Pakistan-US Relations: Resettlement Or Re-Stalemate – OpEd
Pakistan-US relations have witnessed a severe decline especially after January 2018. Earlier this month, US Secretary of State, Mr. Mike Pompeo, who was accompanied by Chairman of the Joint Chiefs of Staff Gen Joseph Dunford, stayed in Islamabad for nearly five hours during which he met Prime Minister Imran Khan, Foreign Minister Shah Mehmood Qureshi, and Chief of the Army Staff Gen Qamar Bajwa in the anticipation of resettling the deteriorating bilateral relations.
During the visit, Pakistan and the United States decided to reset the bilateral ties by giving another shot after the positive initial engagement which resulted in an understanding between the Trump administration and the new Pakistani government on delivering on each other’s expectations.
A positive aura was established during the meeting signaling an encouraging way forward for the relations by both countries. Hopes were paved in finding solutions to the common problems of both countries e.g. Afghanistan. Initially, the goodwill signaled optimism following a press conference by Pakistan’s FM. FM described how “positive” the meeting had been and is sure to bear fruit in future. Hopes were established on matters resolving between the two countries.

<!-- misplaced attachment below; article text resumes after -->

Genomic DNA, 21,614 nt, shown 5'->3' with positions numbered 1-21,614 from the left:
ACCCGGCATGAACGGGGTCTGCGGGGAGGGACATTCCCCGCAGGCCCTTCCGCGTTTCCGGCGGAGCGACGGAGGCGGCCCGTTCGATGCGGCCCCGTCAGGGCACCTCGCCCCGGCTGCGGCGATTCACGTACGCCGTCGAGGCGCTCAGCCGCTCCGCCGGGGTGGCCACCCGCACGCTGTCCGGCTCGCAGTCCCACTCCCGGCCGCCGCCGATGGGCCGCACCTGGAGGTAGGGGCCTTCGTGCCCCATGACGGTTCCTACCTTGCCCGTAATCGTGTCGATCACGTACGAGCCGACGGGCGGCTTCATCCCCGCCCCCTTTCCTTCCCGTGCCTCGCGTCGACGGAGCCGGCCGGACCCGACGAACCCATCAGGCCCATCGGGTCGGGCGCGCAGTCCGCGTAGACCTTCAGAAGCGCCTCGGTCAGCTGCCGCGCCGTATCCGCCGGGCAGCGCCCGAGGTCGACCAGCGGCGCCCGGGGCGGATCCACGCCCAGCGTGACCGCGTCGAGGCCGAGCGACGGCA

It was not long before the situation started to revert. Mr. Pompeo visited New Delhi the very next day after which a joint statement was released at the conclusion of the US-Delhi 2+2 dialogues. The statement made clear that everything Mr. Qureshi had painted in regards to the new set of Pak-US relations was worth no serious consideration. Both Delhi and Washington revealed to “have trained their guns towards Islamabad on the counter-terror front. They held, without vague signals or hidden intentions, Pakistan responsible for spread of terror through proxies. They named groups with Pakistani affiliations and have recalled past events like Mumbai, Uri, Pathankot to point to the alleged plots of terror whose perpetrators need to be brought to the book”. A new series of strategic partnership was also vowed to have began between India and the US to counter the growing military and economic strength of China (and/or Russia) in the region with massive arms trade treaties and other military assistance for each other during the visit.
Pakistan’s Foreign Office denied these allegations quite late- a week after they were presented. The delay helped paint yet another bleak picture on the strength of Pakistan’s foreign standing- giving chance to the critiques to point out Pakistan’s shortcomings in foreign affairs.
In the aforementioned scenario, what strikes the mind is that if Washington was actually serious in helping Pakistan out of the Afghanistan problem and establish fresh start to relations, it should have restrained India’s aggressive design. US had given a surety of security to Pakistan from the Eastern front to let Pakistan focus on stabilizing the Western front in Afghanistan by engaging with the Taliban to harbor a peace process. On the contrary, Washington has sandwiched Pakistan between two hostile neighbors from the east and the west creating a security dilemma or a stalemate for Pakistan both militarily and diplomatically.